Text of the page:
What to Do When Your Therapist is Away
Like anyone else, therapists, counsellors and psychologists need regular breaks, in order to be happy and healthy, as well as to work to their optimum. This said, as soon as they begin working with a client they are obligated to look out for the client’s safety and wellbeing until
The Problem of Victimhood: Victim-Blaming is Clearly Wrong, but is there Something Equally Problematic with Victim Valorisation?
It seems that the tide is finally turning on “victim blaming”. In recent years we've thankfully seen a strong and public pushing back on the idea that victims of assault, rape, hate crimes and more are somehow at fault for the terrible things that have happened to them. We are
The Myth of the Therapist as a Blank Screen: Normativity Masquerading as Neutrality
Let’s put it succinctly: when the idea of therapist as a “blank screen” was invented, therapy was being practised for the most part by urban white bourgeoise psychoanalysts treating urban white bourgeoise patients. Within such a homogenous culture, one can imagine how the idea of the therapist being a
Being “Neither from Here, Nor from There” and Other Dialectical Tensions in the Immigrant's Mind
By María Verónica Laguna, LCSW -------------------------------------------------------------------------------- It’s been almost a decade since I landed at the JKF Airport in New York for the first time. It was a twelve hour flight that would take me from my small hometown in Uruguay, to what would then become my new home:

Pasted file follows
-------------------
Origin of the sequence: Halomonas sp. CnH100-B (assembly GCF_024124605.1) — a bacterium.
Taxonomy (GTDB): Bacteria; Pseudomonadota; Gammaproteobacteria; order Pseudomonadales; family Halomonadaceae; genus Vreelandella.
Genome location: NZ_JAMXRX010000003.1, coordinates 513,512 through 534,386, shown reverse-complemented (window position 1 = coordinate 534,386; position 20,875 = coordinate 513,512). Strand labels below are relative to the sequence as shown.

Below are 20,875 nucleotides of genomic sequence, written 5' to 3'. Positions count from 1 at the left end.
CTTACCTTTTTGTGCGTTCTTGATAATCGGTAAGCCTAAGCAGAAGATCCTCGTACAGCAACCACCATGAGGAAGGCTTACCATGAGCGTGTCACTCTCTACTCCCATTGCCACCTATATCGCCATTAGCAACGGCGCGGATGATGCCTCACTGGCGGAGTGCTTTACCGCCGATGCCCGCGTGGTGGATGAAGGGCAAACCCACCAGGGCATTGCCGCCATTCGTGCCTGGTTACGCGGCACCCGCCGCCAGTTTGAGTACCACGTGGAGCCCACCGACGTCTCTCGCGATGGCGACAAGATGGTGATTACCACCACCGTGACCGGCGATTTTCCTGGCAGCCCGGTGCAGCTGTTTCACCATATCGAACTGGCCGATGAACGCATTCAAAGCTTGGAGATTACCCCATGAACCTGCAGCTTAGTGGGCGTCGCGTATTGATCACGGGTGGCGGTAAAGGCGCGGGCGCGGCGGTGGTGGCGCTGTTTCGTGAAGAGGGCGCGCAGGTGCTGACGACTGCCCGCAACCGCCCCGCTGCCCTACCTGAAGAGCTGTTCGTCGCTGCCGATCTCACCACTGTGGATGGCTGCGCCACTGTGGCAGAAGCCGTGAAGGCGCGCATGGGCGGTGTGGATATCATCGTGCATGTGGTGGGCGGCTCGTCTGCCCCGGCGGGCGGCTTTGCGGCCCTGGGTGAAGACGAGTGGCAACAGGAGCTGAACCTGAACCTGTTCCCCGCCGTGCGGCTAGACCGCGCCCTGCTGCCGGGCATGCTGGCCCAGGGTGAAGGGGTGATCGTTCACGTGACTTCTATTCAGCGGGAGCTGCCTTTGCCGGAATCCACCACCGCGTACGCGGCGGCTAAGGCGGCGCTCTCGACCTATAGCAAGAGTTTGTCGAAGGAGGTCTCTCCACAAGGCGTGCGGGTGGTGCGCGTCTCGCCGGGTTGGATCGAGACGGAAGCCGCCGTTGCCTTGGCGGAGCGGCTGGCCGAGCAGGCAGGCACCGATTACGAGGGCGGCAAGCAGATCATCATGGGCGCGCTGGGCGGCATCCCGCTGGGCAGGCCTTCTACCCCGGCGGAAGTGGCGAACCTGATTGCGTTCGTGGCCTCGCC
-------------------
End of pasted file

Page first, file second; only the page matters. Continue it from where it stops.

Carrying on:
Open Relationships: the Way Forward?
In recent years, conversations about open relationships have become more commonplace. More than a quarter of adults in the US report that they are interested in having or already enjoy them, and this figure increases with younger generations. Some put this down to the gradual liberalisation of many societies, due
Re-finding My Focus... How to Concentrate in a Distracted World
As a school kid in the early noughties, I was bright and focussed. I worked hard and did well, usually finishing top of my class or thereabouts. This continued through sixth form and even university. But something has changed in the three years since I graduated and entered the workforce:
Feeling Nostalgic? Here's Why Covid Had Us All Longing for Better Days... and Why Some of Us Still Can't Shake the Feeling
This past year, I’ve found myself indulging in nostalgia, something I’ve never really done before. Throughout the lockdowns, I watched Gogglebox religiously each week – a show that reminds me of returning home for the weekend during my university days, when I’d arrive just in time to catch
Busyness is Back: Did We Learn Nothing from Lockdown?
The return to “normal” life in the UK following seemingly endless months of lockdown is welcome, to say the least. Being able to see friends and family, to visit bars and restaurants and even returning to the office now and again, after months of diminishing concentration levels at home… it’
The Changing Face of Community After More Than a Year of Confinement
Even as covid restrictions have eased in much of the Western world, many of us are finding it more and more difficult to see those who once would have been a part of our daily lives. Workplaces and places of education are becoming more set up for remote work and